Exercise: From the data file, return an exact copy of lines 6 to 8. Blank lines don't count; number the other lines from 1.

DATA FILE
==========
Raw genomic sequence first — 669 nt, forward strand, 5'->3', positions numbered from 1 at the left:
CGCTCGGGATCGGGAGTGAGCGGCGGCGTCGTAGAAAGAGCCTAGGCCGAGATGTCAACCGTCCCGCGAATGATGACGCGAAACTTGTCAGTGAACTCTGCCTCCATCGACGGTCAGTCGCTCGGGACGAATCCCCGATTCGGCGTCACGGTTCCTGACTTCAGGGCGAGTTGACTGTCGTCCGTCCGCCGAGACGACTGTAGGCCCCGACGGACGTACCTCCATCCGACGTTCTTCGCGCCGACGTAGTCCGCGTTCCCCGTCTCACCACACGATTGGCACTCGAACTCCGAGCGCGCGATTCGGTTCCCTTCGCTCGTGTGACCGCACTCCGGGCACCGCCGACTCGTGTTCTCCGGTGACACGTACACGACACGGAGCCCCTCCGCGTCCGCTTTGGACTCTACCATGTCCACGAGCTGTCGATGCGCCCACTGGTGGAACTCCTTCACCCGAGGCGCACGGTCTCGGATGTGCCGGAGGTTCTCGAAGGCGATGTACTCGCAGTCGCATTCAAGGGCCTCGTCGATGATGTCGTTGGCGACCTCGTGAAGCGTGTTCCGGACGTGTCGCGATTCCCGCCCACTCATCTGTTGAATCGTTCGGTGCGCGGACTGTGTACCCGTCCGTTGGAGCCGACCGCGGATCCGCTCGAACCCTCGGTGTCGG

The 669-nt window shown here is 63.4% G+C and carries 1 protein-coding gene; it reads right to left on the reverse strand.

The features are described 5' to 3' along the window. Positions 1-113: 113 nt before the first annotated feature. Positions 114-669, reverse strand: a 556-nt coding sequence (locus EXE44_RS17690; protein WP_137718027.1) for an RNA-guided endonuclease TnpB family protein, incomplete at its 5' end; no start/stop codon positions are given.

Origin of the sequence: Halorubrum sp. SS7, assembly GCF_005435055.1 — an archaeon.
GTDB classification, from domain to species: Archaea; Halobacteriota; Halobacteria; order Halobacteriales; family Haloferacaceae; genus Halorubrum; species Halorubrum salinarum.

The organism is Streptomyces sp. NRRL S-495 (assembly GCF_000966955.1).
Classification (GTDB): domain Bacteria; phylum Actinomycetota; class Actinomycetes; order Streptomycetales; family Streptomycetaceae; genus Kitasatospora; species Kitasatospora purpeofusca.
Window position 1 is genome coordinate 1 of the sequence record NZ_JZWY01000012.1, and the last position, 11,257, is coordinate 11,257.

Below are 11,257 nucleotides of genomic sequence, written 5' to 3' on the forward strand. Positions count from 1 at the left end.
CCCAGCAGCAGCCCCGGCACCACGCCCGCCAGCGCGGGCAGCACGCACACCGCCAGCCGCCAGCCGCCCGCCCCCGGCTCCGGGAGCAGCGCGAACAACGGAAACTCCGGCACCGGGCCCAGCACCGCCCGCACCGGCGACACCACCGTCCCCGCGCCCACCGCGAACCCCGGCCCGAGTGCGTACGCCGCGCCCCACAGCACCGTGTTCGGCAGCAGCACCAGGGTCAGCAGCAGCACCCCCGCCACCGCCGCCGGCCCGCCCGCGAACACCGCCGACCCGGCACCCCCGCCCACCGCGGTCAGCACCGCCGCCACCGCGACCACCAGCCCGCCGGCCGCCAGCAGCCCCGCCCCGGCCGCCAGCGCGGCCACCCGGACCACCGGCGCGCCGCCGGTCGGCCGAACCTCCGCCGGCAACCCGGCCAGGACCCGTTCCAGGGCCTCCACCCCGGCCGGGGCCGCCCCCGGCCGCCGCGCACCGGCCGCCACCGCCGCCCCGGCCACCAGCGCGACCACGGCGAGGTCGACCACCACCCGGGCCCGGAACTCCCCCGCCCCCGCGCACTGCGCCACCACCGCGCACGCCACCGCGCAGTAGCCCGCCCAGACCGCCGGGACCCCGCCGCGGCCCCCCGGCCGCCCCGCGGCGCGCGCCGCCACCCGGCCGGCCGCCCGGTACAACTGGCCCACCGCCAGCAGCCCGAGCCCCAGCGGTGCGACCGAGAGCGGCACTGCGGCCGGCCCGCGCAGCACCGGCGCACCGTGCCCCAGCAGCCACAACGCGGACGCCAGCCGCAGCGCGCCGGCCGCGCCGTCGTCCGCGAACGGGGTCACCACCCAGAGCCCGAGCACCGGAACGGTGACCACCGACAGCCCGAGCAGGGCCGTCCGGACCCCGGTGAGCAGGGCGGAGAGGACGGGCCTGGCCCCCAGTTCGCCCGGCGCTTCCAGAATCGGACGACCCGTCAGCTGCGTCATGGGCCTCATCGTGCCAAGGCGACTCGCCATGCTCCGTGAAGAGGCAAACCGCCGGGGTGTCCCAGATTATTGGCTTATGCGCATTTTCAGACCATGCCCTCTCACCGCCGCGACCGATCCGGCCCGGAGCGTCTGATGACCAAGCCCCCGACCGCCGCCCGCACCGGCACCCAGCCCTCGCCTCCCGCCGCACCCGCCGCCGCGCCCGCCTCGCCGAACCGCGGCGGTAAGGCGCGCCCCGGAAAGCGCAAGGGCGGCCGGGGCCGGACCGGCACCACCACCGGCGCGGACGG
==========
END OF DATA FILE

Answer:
GTDB classification, from domain to species: Archaea; Halobacteriota; Halobacteria; order Halobacteriales; family Haloferacaceae; genus Halorubrum; species Halorubrum salinarum.

The organism is Streptomyces sp. NRRL S-495 (assembly GCF_000966955.1).
Classification (GTDB): domain Bacteria; phylum Actinomycetota; class Actinomycetes; order Streptomycetales; family Streptomycetaceae; genus Kitasatospora; species Kitasatospora purpeofusca.